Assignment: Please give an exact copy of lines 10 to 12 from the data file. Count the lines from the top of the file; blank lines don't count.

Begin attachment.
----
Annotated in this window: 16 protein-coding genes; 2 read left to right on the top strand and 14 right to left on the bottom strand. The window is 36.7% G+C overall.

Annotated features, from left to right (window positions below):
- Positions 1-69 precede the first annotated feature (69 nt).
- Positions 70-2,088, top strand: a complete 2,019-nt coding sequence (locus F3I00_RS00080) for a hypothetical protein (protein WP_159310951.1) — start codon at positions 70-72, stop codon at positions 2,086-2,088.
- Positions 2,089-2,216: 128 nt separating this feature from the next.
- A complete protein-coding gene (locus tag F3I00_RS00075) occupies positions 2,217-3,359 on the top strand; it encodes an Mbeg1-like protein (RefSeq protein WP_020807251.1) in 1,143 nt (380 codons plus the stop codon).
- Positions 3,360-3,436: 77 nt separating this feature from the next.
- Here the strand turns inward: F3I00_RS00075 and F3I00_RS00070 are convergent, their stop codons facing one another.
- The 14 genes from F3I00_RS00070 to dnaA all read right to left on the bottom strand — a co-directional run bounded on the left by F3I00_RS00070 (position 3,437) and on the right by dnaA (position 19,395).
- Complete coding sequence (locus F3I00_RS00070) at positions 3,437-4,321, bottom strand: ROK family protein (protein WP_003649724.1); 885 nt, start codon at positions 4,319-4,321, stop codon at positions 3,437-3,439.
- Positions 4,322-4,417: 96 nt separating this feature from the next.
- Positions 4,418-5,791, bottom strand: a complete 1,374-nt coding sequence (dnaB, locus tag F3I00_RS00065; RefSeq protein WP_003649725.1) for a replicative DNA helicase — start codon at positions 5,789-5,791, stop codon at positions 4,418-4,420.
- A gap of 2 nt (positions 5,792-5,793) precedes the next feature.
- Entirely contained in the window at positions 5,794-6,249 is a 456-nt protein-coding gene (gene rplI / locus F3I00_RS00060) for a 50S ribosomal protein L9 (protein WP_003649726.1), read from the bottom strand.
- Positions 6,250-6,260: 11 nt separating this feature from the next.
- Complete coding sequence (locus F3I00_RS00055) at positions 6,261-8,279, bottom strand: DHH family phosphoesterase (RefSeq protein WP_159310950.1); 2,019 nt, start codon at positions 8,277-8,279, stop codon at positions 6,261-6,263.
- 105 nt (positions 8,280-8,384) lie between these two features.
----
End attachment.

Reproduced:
- Complete coding sequence (locus F3I00_RS00070) at positions 3,437-4,321, bottom strand: ROK family protein (protein WP_003649724.1); 885 nt, start codon at positions 4,319-4,321, stop codon at positions 3,437-3,439.
- Positions 4,322-4,417: 96 nt separating this feature from the next.
- Positions 4,418-5,791, bottom strand: a complete 1,374-nt coding sequence (dnaB, locus tag F3I00_RS00065; RefSeq protein WP_003649725.1) for a replicative DNA helicase — start codon at positions 5,789-5,791, stop codon at positions 4,418-4,420.